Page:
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The Maori: Yesterday and To-day

Chapter IX. — Whakatauki. — Some Maori Proverbs and Aphorisms

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Chapter IX.
Some Maori Proverbs and Aphorisms

Maori literature, written and unwritten, abounds in proverbial sayings embodying the wisdom of the elders, and couched in language terse, forcible and often highly poetical. There are hundreds of such proverbs, tribal sayings, injunctions to industry, ironical allusions to vanity, display, laziness. Those which follow are selected from a large number I have gathered from the Maori, and are typical of this rich field of native lore:—

He kokonga whare, e kitea;
He kokonga ngakau, e kore e kitea.”
(“A corner of a house may be seen and examined; not so the corners of the heart”).
He tao huata e taea te karo,
He tao na Aitua, e kore.”
(“The thrust of a spear shaft may be parried, That of Death never.”)

There are plain-spoken proverbs in praise of industry, and holding laziness up to opprobrium; such as this specimen of housewives' wisdom:

Tane rou kakahi, aitia te ure;
Tane moe whare, kurua te takataka.”
(“The husband who is diligent in using the dredging net for shellfish, love him well; As for the lazy fellow who sleeps away the hours in the house, punch his head.”)

A humble person in his home-village is often boastful and makes quite a noise and show abroad, as this alliterative distich emphasises:

He kuku ki te kainga,
He kaka ki te haere.”
(“A wood-pigeon when he's at home, a noisy parrot when he's on his travels.”)

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Military fame is fleeting; the soldier's calling is a precarious life:

He toa taua, he toa pahekeheke;
He toa mahi kai, e kore e paheke.”
(“The daring warrior's life is insecure; his is a slippery path;
The vigorous cultivator of the soil is secure; he will not slip.”)

Every tribe has its pepeha or peculiar saying, indicative of characteristics or attributes of the iwi or hapu. The following are examples:

Waikato taniwha rau.”
(“Waikato of a hundred water-monsters, i.e., chiefs”—a reference to the strength and importance of the tribes of the district.)
He piko he taniwha, he piko he taniwha.”
(“At every river-bend a chief.”)
Tuhoe moumou tangata ki te Po.”
(“The Tuhoe people are wasteful with the lives of men”—an allusion to the warlike proclivities of the tribe.)

This proverb was quoted very appositely by the Kingite warrior chief Whitiora te Kumete, of Kawhia, when he and his fellow-prisoners of war, after escaping from Kawau Island to the mainland near Mahurangi in 1864, were visited by a Government agent and urged to return to their isle of captivity:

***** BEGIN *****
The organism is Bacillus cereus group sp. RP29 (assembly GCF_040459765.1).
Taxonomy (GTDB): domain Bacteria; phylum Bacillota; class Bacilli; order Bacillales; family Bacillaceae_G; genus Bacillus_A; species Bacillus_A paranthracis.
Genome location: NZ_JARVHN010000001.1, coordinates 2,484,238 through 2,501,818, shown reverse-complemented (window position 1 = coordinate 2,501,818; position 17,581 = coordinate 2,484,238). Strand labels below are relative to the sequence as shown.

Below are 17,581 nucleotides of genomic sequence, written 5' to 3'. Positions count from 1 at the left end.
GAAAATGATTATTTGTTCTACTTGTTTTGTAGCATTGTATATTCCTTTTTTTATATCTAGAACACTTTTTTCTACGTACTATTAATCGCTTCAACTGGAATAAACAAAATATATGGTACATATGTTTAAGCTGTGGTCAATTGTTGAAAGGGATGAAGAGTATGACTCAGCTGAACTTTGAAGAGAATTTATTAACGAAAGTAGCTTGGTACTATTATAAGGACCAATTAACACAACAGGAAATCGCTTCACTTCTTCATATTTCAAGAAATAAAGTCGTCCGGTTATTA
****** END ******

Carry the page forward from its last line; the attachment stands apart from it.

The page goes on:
He manu ka motu i te mahanga e kore e taea te whai.”
(“A bird which has once escaped from the snare will not be caught again.”)

The following proverb, denoting finality, unalterable purpose, destiny, has even been sent over the telegraph wires. When Hone Toia, the chief of the Mahurehure hapu, of Waima, Hokianga, organised his little rebellion against obnoxious pakeha authority in 1898, he replied in the words of the ancient whakatauki to Hone Heke, the member of Parliament for Northern Maori, who had tele- page 112 graphed to him from Wellington urging wiser counsels:

He rangai maomao ka taka ki tua o Nukutaurua, e kore a muri e hokia.”
(“When a shoal of maomao fish has passed to seaward of Nukutaurua rock (off Mangonui harbour) it will never return.”)

Paeko was a famous fighting man of the Bay of Plenty in ancient days. His friends never failed to send for him when they became involved in a dispute that necessitated the use of club and spear. He could be trusted to turn defeat into victory by the weight of his own right arm. One day a feast was given at a pa in Paeko's country, and the warrior was there, waiting with the other rangatiras to be called by name at the apportioning of the piles of food. He sat silently while those who were in the marae were named, and at last he realised that he had been forgotten. He was too proud to join in the festivities without being formally karanga'd, and he turned to go home. But before he left he stood forth, spear in hand, and hurled this alliterative reproof at his hosts:

Karanga riri, karanga kia Paeko!
Karanga kai, ka kapa Paeko!”
(“Midst war's alarms, the cry is for Paeko!
When the feast call comes, forgotten is Paeko!”)

It is an equivalent both in matter and form of the old English soldier's complaint:

When danger threatens and the foe is nigh,
“God and the soldier” is the nation's cry;
But when the war is o'er and wrong is righted,
God is forgotten and the soldier slighted.

A Ngapuhi saying from Hare Hongi:

Tatai whetu ki te rangi, mau tonu mau tonu;
Tatai tangata ki te whenua, ngaro noa, ngaro noa.”
(“The starry hosts of heaven abide there for ever, immutable;
The hosts of men upon this earth pass away into oblivion.”)

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This fine sentiment is my favourite out of a long list of whakatauki I have collected:

Whaia e koe te iti kahurangi;
Ki te tuoho koe, me mounga teitei.”
(“Seek you the little treasure of your heart;
If you bow your head, let it be to a lofty mountain.”)

The American philosopher expressed very much that idea, in more colloquial language: “Hitch your wagon to a star.”

Ngati-Tuwharetoa veterans at Tokaanu, Lake Taupo, parading for peruperu (war-dance).

Ngati-Tuwharetoa veterans at Tokaanu, Lake Taupo, parading for peruperu (war-dance).